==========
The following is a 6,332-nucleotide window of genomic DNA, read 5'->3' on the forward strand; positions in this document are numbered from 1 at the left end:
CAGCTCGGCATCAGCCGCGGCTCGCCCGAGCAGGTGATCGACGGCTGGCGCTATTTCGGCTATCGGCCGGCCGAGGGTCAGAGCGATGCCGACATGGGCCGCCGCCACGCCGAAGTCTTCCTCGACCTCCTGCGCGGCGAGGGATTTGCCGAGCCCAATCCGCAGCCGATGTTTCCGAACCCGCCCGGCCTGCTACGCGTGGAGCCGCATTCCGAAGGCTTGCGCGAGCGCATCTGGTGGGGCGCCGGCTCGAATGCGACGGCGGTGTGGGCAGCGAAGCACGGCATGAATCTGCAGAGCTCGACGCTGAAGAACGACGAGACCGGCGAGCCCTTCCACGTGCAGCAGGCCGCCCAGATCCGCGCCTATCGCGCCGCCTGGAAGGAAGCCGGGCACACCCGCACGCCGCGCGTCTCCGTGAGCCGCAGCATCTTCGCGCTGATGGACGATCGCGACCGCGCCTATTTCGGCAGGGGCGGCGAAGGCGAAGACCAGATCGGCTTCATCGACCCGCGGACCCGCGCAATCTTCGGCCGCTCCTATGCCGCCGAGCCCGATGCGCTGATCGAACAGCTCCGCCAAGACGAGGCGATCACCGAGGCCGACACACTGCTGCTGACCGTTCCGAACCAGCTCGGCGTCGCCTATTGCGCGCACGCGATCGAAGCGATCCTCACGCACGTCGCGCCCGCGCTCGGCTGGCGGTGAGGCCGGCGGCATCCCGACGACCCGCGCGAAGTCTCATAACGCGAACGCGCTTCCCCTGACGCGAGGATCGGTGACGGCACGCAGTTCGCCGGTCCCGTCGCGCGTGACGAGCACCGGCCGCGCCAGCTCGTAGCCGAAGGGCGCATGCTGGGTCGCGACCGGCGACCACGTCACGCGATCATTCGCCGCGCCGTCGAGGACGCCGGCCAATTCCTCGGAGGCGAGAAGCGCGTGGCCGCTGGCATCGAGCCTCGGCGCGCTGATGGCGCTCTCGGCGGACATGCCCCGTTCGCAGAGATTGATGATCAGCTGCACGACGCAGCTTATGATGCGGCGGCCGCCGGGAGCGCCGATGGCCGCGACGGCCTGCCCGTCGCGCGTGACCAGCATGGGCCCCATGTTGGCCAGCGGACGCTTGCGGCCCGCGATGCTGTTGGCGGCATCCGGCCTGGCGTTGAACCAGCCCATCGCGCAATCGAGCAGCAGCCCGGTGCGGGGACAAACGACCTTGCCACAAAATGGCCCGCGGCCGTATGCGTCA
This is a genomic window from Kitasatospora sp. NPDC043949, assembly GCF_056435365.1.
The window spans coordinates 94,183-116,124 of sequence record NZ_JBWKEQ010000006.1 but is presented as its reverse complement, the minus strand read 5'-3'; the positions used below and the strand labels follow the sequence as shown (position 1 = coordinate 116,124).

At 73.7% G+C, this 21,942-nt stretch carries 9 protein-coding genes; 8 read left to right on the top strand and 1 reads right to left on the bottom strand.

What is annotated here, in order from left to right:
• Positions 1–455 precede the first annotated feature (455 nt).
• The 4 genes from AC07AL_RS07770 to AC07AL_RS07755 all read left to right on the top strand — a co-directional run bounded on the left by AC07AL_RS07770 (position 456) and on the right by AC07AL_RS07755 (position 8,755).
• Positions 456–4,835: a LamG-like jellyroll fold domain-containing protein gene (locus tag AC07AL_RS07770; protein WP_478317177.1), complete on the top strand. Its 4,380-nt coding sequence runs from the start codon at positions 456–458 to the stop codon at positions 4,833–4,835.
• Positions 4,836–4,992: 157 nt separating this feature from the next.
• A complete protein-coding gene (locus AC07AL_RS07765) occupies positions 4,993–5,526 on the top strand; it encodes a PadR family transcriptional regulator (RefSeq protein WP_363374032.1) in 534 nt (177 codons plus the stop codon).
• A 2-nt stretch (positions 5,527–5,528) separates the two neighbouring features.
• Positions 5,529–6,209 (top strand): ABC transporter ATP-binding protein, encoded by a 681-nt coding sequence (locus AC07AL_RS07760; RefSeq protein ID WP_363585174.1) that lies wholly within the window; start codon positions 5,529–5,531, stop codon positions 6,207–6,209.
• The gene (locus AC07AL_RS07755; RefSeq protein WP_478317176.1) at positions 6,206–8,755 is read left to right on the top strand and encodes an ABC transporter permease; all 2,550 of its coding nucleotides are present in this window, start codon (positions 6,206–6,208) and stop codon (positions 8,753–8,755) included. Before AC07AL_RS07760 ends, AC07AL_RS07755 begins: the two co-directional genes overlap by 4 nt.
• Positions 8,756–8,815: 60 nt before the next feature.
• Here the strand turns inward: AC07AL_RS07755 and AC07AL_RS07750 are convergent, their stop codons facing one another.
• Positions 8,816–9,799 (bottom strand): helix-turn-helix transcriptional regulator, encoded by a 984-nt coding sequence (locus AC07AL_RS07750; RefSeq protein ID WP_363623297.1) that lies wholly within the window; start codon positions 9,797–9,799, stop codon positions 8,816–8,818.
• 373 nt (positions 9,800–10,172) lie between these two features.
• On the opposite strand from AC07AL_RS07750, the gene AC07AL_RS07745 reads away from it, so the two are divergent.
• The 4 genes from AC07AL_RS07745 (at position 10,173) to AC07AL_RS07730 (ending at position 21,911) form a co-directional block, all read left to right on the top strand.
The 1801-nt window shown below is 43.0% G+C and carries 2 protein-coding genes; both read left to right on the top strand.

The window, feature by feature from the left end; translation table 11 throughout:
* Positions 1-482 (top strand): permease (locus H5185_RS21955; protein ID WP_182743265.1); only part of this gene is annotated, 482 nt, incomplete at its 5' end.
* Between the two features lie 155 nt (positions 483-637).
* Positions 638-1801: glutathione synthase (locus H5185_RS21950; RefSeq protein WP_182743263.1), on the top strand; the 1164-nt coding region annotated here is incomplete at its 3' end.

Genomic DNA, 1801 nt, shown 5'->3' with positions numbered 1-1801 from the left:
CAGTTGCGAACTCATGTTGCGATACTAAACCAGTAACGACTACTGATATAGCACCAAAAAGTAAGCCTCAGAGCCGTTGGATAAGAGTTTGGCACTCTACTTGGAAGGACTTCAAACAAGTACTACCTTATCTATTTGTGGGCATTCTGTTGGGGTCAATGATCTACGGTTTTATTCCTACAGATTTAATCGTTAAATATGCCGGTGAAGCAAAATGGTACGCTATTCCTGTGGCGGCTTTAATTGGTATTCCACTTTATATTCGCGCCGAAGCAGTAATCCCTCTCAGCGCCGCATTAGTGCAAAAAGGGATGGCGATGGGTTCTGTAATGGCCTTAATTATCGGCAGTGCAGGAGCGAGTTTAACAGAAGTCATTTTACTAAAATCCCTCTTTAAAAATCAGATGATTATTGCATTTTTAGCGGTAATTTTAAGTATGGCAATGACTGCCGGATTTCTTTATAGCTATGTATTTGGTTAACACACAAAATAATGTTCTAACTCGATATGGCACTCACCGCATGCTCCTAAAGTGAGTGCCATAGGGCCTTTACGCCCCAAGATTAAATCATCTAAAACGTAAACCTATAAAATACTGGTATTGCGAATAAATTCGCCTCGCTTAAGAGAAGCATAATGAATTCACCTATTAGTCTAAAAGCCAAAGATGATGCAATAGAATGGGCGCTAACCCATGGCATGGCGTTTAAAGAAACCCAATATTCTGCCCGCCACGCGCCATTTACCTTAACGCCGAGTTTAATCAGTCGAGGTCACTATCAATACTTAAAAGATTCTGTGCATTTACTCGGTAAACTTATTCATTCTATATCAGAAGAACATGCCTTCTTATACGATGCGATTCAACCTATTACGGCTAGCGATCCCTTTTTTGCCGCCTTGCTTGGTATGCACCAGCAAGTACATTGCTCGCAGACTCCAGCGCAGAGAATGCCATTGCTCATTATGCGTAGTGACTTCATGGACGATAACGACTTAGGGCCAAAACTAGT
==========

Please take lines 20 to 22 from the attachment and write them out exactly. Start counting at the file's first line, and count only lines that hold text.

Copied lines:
• The 4 genes from AC07AL_RS07745 (at position 10,173) to AC07AL_RS07730 (ending at position 21,911) form a co-directional block, all read left to right on the top strand.
The 1801-nt window shown below is 43.0% G+C and carries 2 protein-coding genes; both read left to right on the top strand.

The window, feature by feature from the left end; translation table 11 throughout: